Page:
The National Institutes of Health estimates that as many as 30 million men in the US may be affected by
(ED). ED, also known as impotence, is the repeated inability to get or keep an erection firm enough for sexual intercourse. ED is often associated with advanced age, but a study published in 2003 found that ED occurred in:
12% of men 59 and younger
22% of men aged 60-69
30% of men 70 and older
Chronic diseases—such as diabetes, kidney disease, chronic
, vascular disease, and neurologic disease—account for about 70% of ED cases. Many common medications list ED as a side effect, including blood pressure drugs, antihistamines, and antidepressants. Psychological factors, such as stress,
, and guilt, may lead to ED as well.
Several studies have found an association between weight, physical activity, and sexual function. In fact, a study published in 1999 found that in men reporting ED, the prevalence of being overweight or
was as high as 79%. Another study published in 2003 found that men with a body mass index (BMI) higher than 28.7 (
BMI is a measure of body mass based on weight and height; people with a BMI of 30 or greater are considered obese
) had a 30% higher risk of ED than did men of normal weight.
While clinical evidence points to a connection between weight, exercise, and ED, no previous studies have investigated whether losing weight and increasing physical activity may reduce the risk of ED. A new study published in the June 23/30 2004 issue of the
Journal of the American Medical Association
suggests that lifestyle changes designed to obtain a sustained and long-term weight loss and an increase in physical activity may positively affect erectile function in obese men.
About the Study
The study included 110 men with a body mass index (BMI) of 30 or greater. The men in the study suffered from ED and were aged 35–55 years. They were free of diabetes,
(abnormally high blood levels of lipids, such as LDL cholesterol or triglycerides). The men were randomly assigned into one of two groups: intervention and control. Follow-up lasted two years.
The intervention group received:
Individualized and detailed advice about how to achieve a reduction in total body weight of 10% or more (including reducing caloric intake, setting goals, and self-monitoring)
Individual guidance on increasing the level of physical activity
Monthly sessions with a nutritionist and exercise trainer in the first year and bimonthly sessions in the second year
The control group received:
General oral and written information about healthy food choices and exercise at the start of the study and every two months (no specific individualized program was developed)
At the end of two years, erectile function remained stable in the control group, but 31% of men in the intervention group had improved sexual function. These positive changes in erectile function were related to the reduction in BMI and body weight, and the increases in physical activity in the intervention group.
Other findings included the following: men in the intervention group had significant decreases in waist-to-hip ratio, blood pressure, levels of glucose, insulin, total cholesterol, and triglycerides, as well as an increase in HDL cholesterol (the “healthy” cholesterol). Men in the control group had no significant change in these parameters, as well as BMI, body weight, and physical activity.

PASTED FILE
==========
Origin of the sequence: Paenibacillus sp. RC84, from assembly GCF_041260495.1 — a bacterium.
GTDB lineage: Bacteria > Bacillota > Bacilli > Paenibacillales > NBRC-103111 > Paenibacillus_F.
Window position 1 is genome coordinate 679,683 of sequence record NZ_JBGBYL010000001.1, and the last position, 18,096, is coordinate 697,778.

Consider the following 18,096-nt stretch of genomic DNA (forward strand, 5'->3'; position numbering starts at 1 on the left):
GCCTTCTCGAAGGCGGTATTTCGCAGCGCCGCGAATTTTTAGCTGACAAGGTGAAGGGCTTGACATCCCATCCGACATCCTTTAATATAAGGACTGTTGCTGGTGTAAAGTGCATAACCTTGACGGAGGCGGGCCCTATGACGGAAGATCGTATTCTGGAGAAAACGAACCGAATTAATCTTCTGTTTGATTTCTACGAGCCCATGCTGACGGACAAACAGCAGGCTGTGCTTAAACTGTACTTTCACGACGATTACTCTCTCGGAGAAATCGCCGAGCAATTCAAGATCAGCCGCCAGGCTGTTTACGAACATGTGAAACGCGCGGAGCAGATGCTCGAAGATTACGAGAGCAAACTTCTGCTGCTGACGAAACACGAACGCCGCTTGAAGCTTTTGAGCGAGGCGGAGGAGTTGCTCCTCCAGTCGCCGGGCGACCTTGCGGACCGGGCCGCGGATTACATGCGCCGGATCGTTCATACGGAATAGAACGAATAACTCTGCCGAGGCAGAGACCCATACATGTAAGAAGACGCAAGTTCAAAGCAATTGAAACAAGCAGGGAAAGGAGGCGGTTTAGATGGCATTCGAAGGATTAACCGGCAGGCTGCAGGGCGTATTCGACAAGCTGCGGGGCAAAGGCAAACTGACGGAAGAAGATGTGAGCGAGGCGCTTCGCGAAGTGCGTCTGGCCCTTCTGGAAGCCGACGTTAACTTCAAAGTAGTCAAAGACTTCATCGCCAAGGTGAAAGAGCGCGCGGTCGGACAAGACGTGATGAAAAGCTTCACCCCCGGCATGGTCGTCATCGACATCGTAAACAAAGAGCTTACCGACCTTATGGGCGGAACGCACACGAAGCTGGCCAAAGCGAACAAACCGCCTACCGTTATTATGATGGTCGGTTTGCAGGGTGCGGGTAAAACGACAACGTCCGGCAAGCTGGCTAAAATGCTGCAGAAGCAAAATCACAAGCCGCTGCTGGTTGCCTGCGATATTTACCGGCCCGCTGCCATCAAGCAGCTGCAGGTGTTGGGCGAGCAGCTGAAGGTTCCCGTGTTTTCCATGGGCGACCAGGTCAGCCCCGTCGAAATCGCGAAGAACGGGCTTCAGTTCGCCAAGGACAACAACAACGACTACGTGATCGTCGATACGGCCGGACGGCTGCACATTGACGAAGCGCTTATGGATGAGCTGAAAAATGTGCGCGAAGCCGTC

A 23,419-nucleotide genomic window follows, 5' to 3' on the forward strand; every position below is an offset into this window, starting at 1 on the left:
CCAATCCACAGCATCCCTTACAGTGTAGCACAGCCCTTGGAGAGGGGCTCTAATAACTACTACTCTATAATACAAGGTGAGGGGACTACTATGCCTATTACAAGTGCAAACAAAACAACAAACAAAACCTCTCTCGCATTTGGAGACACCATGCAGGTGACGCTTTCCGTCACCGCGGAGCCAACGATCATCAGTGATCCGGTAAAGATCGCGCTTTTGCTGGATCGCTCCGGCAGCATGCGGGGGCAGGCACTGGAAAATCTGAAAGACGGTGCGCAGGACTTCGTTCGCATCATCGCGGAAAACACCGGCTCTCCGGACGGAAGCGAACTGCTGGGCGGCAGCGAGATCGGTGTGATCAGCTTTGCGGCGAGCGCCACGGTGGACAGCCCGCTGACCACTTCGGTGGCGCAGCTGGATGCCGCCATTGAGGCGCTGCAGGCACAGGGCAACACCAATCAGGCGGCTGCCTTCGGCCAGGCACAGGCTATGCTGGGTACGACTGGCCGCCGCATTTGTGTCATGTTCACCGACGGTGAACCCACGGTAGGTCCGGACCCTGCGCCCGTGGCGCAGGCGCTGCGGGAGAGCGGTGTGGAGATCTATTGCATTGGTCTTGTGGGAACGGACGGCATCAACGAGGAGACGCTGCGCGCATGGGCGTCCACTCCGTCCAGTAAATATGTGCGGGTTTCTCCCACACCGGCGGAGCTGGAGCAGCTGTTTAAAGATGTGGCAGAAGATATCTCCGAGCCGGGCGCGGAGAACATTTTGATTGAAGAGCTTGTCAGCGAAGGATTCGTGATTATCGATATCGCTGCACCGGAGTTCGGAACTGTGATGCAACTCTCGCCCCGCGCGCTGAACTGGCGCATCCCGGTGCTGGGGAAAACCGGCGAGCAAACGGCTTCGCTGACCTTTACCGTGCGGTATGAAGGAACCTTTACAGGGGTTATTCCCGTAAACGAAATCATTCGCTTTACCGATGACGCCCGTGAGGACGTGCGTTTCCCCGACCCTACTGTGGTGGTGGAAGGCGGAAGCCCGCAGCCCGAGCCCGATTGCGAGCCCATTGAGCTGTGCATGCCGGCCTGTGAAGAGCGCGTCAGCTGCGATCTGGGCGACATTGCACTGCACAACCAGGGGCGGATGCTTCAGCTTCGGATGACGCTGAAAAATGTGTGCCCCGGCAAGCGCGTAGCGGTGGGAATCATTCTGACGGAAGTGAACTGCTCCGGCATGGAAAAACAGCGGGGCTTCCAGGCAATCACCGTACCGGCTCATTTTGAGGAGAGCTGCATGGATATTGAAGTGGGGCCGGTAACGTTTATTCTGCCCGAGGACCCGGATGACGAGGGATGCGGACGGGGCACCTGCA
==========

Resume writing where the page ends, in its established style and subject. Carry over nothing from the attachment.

This study is not without limitations. The authors point out that ED can be closely related to psychological factors or relationship issues. ED could have been improved due to possible alleviation of anxiety and depression and a subsequent improvement in mental health in the intervention group. Also, a possible improvement in self-image after weight loss may have affected outcomes.
Furthermore, a significant portion of obese men have diabetes, hypertension, and elevated lipid levels, but men with each of these conditions were excluded from the study. While limiting the study to the “normally obese” makes scientific sense, it does not allow us to say whether the benefits shown by the study would occur in men whose obesity is complicated by diabetes, hypertension, or elevated blood lipids.
How Does This Affect You?
Although millions of men experience ED, it is a deeply personal issue, which makes discussing ED difficult and oftentimes uncomfortable. With the advent of several medications that treat this condition, ED is moving more into the mainstream. Television commercials during prime time and celebrity spokesmen who admit they too have experienced ED have slightly eased the secrecy surrounding ED. This study offers a possible non-pharmaceutical alternative for obese men who suffer from ED. As treatment options increase, men may be more willing to see their doctor about ED.
Countless studies have found that lifestyle modifications, which include increasing physical activity and maintaining a healthful body weight, have a profound and positive impact on a wide range of diseases. With the results of this study, it appears that for obese men, ED may be added to the list.
Esposito K, et al. Effect of lifestyle changes on erectile dysfunction in obese men: a randomized controlled trial. JAMA. 2004;291(24):2978-2984.Erectile Dysfunction. National Institute of Diabetes and Digestive and Kidney Diseases (NIDDK). Available at:
. Accessed June 21, 2004.
Seftel AD, Mohammed MA, Althof SE. Erectile dysfunction: etiology, evaluation, and treatment options. Medical Clinics of North America. 2004;88(2):387–416.
Please be aware that this information is provided to supplement the care
provided by your physician. It is neither intended nor implied to be a
substitute for professional medical advice. CALL YOUR HEALTHCARE PROVIDER
IMMEDIATELY IF YOU THINK YOU MAY HAVE A MEDICAL EMERGENCY. Always seek the
advice of your physician or other qualified health provider prior to
starting any new treatment or with any questions you may have regarding a